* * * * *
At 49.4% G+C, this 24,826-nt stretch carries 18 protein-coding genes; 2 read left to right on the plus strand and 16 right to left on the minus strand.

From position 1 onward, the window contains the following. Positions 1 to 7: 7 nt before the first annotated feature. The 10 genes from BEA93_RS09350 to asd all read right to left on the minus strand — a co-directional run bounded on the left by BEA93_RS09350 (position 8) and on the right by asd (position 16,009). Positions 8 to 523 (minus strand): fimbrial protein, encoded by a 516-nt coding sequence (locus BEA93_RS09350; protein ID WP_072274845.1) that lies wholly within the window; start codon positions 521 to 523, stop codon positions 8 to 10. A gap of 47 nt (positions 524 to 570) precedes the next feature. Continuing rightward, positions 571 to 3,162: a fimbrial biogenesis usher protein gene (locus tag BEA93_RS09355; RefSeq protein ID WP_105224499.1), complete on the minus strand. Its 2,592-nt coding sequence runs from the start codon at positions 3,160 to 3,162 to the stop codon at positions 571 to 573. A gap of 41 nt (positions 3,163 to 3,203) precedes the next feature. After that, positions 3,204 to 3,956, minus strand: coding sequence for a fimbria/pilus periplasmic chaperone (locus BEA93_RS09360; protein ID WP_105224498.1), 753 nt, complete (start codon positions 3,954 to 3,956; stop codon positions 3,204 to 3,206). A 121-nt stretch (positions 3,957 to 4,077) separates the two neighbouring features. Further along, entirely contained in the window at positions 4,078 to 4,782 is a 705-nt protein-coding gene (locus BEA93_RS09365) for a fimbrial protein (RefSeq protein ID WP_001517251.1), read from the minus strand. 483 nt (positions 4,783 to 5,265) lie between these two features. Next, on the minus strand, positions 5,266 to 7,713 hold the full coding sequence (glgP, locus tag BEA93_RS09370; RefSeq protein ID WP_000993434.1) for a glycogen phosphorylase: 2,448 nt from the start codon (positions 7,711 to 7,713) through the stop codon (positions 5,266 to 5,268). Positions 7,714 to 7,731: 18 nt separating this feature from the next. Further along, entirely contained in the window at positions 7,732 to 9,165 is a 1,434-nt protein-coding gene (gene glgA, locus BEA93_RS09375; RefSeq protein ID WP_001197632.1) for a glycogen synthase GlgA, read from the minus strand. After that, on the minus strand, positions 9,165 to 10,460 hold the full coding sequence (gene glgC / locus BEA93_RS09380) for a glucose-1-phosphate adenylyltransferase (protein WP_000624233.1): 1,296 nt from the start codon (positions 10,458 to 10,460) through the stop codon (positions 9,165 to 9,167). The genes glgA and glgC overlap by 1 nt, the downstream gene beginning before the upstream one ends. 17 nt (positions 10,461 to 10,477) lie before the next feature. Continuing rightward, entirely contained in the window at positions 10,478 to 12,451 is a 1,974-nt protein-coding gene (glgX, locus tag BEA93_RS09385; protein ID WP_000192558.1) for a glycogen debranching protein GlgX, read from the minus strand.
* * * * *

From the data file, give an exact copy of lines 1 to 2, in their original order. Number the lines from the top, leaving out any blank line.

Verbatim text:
At 49.4% G+C, this 24,826-nt stretch carries 18 protein-coding genes; 2 read left to right on the plus strand and 16 right to left on the minus strand.

From position 1 onward, the window contains the following. Positions 1 to 7: 7 nt before the first annotated feature. The 10 genes from BEA93_RS09350 to asd all read right to left on the minus strand — a co-directional run bounded on the left by BEA93_RS09350 (position 8) and on the right by asd (position 16,009). Positions 8 to 523 (minus strand): fimbrial protein, encoded by a 516-nt coding sequence (locus BEA93_RS09350; protein ID WP_072274845.1) that lies wholly within the window; start codon positions 521 to 523, stop codon positions 8 to 10. A gap of 47 nt (positions 524 to 570) precedes the next feature. Continuing rightward, positions 571 to 3,162: a fimbrial biogenesis usher protein gene (locus tag BEA93_RS09355; RefSeq protein ID WP_105224499.1), complete on the minus strand. Its 2,592-nt coding sequence runs from the start codon at positions 3,160 to 3,162 to the stop codon at positions 571 to 573. A gap of 41 nt (positions 3,163 to 3,203) precedes the next feature. After that, positions 3,204 to 3,956, minus strand: coding sequence for a fimbria/pilus periplasmic chaperone (locus BEA93_RS09360; protein ID WP_105224498.1), 753 nt, complete (start codon positions 3,954 to 3,956; stop codon positions 3,204 to 3,206). A 121-nt stretch (positions 3,957 to 4,077) separates the two neighbouring features. Further along, entirely contained in the window at positions 4,078 to 4,782 is a 705-nt protein-coding gene (locus BEA93_RS09365) for a fimbrial protein (RefSeq protein ID WP_001517251.1), read from the minus strand. 483 nt (positions 4,783 to 5,265) lie between these two features. Next, on the minus strand, positions 5,266 to 7,713 hold the full coding sequence (glgP, locus tag BEA93_RS09370; RefSeq protein ID WP_000993434.1) for a glycogen phosphorylase: 2,448 nt from the start codon (positions 7,711 to 7,713) through the stop codon (positions 5,266 to 5,268). Positions 7,714 to 7,731: 18 nt separating this feature from the next. Further along, entirely contained in the window at positions 7,732 to 9,165 is a 1,434-nt protein-coding gene (gene glgA, locus BEA93_RS09375; RefSeq protein ID WP_001197632.1) for a glycogen synthase GlgA, read from the minus strand. After that, on the minus strand, positions 9,165 to 10,460 hold the full coding sequence (gene glgC / locus BEA93_RS09380) for a glucose-1-phosphate adenylyltransferase (protein WP_000624233.1): 1,296 nt from the start codon (positions 10,458 to 10,460) through the stop codon (positions 9,165 to 9,167). The genes glgA and glgC overlap by 1 nt, the downstream gene beginning before the upstream one ends. 17 nt (positions 10,461 to 10,477) lie before the next feature. Continuing rightward, entirely contained in the window at positions 10,478 to 12,451 is a 1,974-nt protein-coding gene (glgX, locus tag BEA93_RS09385; protein ID WP_000192558.1) for a glycogen debranching protein GlgX, read from the minus strand.